Why you actually do need an (active) email list, even though I resisted this FOREVER


I’m going to tell you right up front that NEXT week, I’m going to explain why I don’t think setting up your email list should ever be your first project, and I'll tell you what I think you need to set up first. So if you're new to email lists, you may want to wait a week before you go hog wild setting up yours after reading this week’s post.

That said, other than talent, creativity, a well-defined brand, and a vision for the future, I have come to believe that an email list is about the most important thing your business can have.

It’s more important than your blog. It’s more important than your social media presence. It’s more important than your business cards.

Here’s why.

1. It’s YOURS. You have those email addresses and no one can take them away from you. In eight years when your business has changed seventeen times and turned in twelve new directions, you’ll still have those email addresses (as long as you save them). If you change your business name, you’ll still have those email addresses. If Facebook dies a MySpace-like death, you’ll still have those email addresses.

2. Email’s organic reach (i.e. the people it can reach without paying any money) is 100% (except for things like spam filters and the like). You send an email and that email gets delivered to the recipient. No one hides your content from the people you email. No one can change some algorithm somewhere so that you suddenly need to pay ad dollars in order to get in touch with your audience. You have the addresses and you can reach out to your audience whenever you need or want to.

3. Email has a potentially unlimited lifespan. While the things you post into people’s social media news feeds may only show there for a few hours, the email you send someone will stay in her inbox until she does something with it. It’s not going to disappear or be hidden.

4. On a related note, lots and lots of people now use email as their own personal searchable archive or as a to-do or a to-buy list. Your business won’t be saved in these archives or lists if you’re not sending email in the first place.

5. Despite all the productivity gurus who tell us this shouldn’t be the case, email is still the first place most people go in the morning. Many people check their email before they even put one foot on the ground in the morning. Even though it annoys us, we value email. We use it regularly. We're hooked.

6. Why's that? Well, email makes people feel good. Getting a good email is gratifying. People look forward to getting good email. Cultivating your email list means cultivating your ability to be the good thing in someone’s day. It means having the opportunity to make someone feel gratified.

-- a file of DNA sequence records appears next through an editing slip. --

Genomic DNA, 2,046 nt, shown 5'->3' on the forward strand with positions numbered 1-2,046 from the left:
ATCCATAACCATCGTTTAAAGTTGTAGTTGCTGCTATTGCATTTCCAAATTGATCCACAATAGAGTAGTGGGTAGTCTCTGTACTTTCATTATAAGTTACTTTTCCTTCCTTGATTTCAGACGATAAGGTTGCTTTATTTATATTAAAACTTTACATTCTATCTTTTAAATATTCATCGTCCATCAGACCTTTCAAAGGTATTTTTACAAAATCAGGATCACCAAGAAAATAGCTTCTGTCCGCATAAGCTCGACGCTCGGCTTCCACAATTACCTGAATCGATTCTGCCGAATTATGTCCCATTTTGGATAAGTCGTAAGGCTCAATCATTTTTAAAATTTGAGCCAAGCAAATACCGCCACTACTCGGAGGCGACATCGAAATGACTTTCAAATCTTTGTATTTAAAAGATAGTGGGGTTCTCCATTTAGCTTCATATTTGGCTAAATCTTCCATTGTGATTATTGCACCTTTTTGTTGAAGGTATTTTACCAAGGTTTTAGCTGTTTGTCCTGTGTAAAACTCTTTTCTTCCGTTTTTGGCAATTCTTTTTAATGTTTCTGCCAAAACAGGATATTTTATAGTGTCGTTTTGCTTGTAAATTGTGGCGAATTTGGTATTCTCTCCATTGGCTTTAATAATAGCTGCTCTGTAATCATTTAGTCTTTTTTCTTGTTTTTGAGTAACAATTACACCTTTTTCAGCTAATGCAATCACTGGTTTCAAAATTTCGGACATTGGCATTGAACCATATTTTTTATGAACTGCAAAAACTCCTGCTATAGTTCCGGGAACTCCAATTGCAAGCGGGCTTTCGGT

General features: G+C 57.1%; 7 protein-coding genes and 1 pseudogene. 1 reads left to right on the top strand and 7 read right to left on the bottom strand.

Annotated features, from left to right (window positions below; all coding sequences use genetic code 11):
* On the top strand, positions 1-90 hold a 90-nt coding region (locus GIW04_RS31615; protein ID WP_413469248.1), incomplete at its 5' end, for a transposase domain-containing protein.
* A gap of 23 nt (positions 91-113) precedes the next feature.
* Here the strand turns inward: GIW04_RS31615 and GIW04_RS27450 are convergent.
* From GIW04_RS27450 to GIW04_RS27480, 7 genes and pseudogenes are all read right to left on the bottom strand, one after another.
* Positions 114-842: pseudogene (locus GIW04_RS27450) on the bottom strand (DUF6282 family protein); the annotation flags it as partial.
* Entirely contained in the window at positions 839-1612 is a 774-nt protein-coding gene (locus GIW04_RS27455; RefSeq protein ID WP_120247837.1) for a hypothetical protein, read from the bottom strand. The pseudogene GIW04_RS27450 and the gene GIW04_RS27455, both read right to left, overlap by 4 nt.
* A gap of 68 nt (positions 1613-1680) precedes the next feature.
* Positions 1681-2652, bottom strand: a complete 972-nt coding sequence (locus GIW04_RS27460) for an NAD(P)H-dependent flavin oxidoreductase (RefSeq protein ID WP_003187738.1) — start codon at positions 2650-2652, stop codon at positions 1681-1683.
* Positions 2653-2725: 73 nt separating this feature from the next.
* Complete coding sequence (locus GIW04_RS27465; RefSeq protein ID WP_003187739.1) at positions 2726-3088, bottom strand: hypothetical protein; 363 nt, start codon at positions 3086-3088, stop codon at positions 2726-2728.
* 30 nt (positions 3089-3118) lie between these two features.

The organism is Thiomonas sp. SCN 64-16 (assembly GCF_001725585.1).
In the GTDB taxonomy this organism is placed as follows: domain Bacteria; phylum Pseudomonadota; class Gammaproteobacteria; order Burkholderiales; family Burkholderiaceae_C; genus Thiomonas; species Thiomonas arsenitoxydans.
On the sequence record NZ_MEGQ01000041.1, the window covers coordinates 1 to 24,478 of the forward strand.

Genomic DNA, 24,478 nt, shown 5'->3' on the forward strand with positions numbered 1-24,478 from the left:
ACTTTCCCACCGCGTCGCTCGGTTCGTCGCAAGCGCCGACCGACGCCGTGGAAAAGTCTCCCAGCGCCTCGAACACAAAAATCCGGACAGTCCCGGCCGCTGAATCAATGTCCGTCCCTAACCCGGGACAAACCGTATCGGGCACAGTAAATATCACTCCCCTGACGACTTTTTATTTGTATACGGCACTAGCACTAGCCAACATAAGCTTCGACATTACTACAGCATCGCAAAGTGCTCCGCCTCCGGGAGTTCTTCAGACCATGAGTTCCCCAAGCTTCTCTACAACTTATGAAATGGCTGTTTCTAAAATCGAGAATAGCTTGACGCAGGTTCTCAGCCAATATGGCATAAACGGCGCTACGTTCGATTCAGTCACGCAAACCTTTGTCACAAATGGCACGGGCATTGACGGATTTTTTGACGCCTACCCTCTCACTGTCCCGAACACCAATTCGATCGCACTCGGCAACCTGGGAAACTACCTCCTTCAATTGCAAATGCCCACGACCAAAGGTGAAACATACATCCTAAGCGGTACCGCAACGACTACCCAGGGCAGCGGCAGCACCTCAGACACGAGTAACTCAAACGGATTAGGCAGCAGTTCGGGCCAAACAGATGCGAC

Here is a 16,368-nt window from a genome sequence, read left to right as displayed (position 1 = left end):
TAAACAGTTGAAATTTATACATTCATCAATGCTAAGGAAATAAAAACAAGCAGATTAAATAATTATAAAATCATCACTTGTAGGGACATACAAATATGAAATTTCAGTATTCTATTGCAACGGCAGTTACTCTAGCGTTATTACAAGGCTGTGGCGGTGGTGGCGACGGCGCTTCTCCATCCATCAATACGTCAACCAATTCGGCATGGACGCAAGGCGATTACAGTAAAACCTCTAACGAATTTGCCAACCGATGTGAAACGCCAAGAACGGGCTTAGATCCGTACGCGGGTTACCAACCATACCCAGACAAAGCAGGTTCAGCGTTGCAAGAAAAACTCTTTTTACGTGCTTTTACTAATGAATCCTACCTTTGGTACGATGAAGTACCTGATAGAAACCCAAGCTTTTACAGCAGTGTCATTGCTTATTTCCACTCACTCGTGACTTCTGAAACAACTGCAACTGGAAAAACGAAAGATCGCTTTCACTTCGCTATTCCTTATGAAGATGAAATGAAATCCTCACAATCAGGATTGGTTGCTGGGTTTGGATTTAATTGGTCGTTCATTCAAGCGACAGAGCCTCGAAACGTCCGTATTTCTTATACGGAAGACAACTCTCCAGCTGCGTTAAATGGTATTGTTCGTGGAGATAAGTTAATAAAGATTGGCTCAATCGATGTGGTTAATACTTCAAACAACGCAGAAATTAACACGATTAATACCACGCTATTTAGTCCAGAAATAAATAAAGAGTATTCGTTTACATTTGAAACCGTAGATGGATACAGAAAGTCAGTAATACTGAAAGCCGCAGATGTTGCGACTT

7. Email is personal, direct, and private. It allows people to respond to you who might not otherwise engage, and it can help you create relationships with your audience. With email, you can have a private back-and-forth conversation that you just can’t have on social media or a blog.

8. Email allows you to go to your audience instead of relying on them to come to you. In this way, email allows you to actively pursue your clients and customers rather than passively putting up content for them to find on their own. Your audience isn’t always thinking about you; they’re certainly not thinking of you as often as you’re thinking of them. Email allows you to pop in and remind them that you’re there.

9. (This is the reason that ultimately convinced me I needed to completely rethink email lists.) People almost never ever hire you or buy from you the very first time they come in contact with your portfolio, your products, or your services. In fact, a lot of research suggests that it typically takes anywhere from five to ten interactions with you before someone is comfortable putting down money in exchange for whatever you’re offering. Email allows you to have those interactions. I don’t know many people who will, all on their own, just keep visiting your website seven or ten or fifteen times. I’m sure it happens, but it’s not the norm. Sending email is a really simple way to share content, build trust, and get those interactions.

10. People give you their email address willingly. Usually, it's because they already know they want something from you. They’re presenting themselves to you as willing participants in a communicative relationship. Who doesn’t want to communicate with people who have already declared this level of allegiance? Those email addresses are a gift and you’d be foolish not to ask for them, cherish them, and continue to please the people who’ve given them to you.

So like I said, I'll follow this post up next week with my thoughts on the things you should probably have in place before you start building your email list.